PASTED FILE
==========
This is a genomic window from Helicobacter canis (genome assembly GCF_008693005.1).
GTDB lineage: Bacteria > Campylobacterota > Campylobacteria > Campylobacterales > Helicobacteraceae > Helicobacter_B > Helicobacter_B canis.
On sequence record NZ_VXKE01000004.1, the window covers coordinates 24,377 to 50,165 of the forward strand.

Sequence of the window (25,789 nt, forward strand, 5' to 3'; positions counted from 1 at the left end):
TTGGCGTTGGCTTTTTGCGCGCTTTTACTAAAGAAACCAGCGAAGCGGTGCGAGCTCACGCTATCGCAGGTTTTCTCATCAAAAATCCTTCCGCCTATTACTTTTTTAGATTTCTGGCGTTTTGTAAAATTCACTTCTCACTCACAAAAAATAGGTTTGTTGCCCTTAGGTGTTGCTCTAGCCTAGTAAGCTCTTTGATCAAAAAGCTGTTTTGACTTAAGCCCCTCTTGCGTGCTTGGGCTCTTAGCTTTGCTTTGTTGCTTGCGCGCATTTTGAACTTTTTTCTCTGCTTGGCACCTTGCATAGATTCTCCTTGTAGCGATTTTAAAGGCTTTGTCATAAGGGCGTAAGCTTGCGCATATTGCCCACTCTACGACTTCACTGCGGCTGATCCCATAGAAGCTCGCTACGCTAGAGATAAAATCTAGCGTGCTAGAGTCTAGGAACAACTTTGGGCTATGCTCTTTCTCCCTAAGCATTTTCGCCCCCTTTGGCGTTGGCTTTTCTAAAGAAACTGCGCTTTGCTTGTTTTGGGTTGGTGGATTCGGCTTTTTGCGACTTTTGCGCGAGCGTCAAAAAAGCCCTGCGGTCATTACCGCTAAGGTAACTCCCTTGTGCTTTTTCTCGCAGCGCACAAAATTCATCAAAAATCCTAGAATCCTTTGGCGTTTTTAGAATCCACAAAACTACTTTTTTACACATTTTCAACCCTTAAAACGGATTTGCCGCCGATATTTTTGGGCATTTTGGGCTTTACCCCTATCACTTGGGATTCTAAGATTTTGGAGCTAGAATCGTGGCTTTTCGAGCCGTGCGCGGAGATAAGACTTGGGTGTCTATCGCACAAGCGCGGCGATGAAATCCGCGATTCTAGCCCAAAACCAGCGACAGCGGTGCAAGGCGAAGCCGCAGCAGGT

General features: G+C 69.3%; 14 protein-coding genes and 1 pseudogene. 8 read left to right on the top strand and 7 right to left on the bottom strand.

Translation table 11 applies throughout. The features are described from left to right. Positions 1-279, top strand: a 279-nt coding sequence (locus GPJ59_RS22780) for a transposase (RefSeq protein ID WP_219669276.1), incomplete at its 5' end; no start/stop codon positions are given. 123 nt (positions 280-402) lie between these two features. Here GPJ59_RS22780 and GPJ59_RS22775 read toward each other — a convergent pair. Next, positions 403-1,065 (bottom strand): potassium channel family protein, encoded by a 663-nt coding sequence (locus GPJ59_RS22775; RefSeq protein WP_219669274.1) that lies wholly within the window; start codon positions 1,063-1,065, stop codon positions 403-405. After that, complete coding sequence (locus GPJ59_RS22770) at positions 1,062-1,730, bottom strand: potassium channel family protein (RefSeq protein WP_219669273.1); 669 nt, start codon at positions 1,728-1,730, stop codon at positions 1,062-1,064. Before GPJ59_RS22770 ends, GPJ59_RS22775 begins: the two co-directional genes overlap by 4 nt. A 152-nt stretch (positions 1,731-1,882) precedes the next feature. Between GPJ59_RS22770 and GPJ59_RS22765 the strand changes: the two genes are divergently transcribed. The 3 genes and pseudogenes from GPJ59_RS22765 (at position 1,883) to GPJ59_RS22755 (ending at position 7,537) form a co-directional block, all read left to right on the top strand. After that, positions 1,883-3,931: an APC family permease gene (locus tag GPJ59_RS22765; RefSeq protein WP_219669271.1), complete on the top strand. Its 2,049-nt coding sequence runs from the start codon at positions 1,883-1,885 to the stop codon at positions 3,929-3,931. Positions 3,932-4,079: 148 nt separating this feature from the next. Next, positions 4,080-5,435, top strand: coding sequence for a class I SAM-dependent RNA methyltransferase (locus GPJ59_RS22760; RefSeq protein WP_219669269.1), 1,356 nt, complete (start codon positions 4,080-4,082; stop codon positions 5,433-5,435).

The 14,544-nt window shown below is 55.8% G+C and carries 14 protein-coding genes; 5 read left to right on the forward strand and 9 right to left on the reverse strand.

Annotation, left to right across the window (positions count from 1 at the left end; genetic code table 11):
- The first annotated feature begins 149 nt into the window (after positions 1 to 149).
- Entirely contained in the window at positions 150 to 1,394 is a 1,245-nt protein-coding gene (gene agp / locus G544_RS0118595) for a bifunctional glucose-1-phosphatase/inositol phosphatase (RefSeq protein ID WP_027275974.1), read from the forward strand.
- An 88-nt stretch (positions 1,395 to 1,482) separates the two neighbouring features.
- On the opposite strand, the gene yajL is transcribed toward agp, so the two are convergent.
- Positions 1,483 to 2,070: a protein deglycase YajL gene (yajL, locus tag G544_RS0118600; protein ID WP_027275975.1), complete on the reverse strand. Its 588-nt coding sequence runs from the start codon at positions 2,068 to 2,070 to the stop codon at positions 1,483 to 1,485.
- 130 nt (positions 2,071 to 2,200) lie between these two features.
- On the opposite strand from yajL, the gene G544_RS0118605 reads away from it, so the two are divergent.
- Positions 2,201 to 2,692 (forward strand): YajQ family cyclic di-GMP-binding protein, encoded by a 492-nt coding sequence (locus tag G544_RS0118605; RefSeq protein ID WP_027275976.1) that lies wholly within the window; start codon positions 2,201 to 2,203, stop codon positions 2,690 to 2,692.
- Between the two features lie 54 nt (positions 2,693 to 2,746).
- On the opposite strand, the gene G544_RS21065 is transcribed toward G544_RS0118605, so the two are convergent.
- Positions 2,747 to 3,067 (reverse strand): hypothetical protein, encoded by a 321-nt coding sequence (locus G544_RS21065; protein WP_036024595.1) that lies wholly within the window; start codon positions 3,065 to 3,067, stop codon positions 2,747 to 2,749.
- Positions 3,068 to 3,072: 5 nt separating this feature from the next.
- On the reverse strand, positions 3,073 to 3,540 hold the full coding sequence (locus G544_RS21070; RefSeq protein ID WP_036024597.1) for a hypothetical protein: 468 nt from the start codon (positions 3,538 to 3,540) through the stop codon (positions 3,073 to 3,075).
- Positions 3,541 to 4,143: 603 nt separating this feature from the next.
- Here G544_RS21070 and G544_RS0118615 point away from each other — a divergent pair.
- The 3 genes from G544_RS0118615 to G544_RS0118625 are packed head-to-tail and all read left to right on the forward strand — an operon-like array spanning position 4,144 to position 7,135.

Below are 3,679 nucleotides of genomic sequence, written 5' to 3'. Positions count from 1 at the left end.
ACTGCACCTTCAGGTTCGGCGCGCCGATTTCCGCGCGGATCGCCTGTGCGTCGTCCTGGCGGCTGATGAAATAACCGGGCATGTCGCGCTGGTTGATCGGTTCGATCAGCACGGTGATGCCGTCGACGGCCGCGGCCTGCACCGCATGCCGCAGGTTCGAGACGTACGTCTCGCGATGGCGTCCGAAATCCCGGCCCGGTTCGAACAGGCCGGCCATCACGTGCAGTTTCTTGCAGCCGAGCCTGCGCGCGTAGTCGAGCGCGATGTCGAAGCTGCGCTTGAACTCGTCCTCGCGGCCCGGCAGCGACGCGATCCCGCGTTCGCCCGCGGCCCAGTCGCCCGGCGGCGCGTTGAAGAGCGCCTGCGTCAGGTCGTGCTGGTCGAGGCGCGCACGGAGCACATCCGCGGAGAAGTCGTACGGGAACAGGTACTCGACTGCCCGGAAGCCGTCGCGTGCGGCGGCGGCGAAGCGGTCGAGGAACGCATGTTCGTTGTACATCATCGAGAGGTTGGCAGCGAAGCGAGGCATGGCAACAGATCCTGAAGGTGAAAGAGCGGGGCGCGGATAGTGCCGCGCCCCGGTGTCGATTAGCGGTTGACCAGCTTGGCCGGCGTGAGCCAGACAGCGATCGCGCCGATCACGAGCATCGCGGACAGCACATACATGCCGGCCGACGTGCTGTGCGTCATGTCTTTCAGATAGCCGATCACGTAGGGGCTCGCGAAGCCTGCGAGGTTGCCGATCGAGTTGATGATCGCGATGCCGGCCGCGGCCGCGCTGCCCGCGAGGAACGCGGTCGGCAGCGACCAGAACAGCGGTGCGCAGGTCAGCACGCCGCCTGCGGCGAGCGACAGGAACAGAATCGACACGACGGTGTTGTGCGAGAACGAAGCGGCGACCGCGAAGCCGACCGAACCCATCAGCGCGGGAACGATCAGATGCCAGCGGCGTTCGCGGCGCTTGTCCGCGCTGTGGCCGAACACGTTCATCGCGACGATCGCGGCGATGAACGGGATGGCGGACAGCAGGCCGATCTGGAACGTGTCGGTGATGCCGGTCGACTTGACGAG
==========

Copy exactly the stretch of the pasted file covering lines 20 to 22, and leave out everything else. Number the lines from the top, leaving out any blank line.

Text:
- Positions 2,747 to 3,067 (reverse strand): hypothetical protein, encoded by a 321-nt coding sequence (locus G544_RS21065; protein WP_036024595.1) that lies wholly within the window; start codon positions 3,065 to 3,067, stop codon positions 2,747 to 2,749.
- Positions 3,068 to 3,072: 5 nt separating this feature from the next.
- On the reverse strand, positions 3,073 to 3,540 hold the full coding sequence (locus G544_RS21070; RefSeq protein ID WP_036024597.1) for a hypothetical protein: 468 nt from the start codon (positions 3,538 to 3,540) through the stop codon (positions 3,073 to 3,075).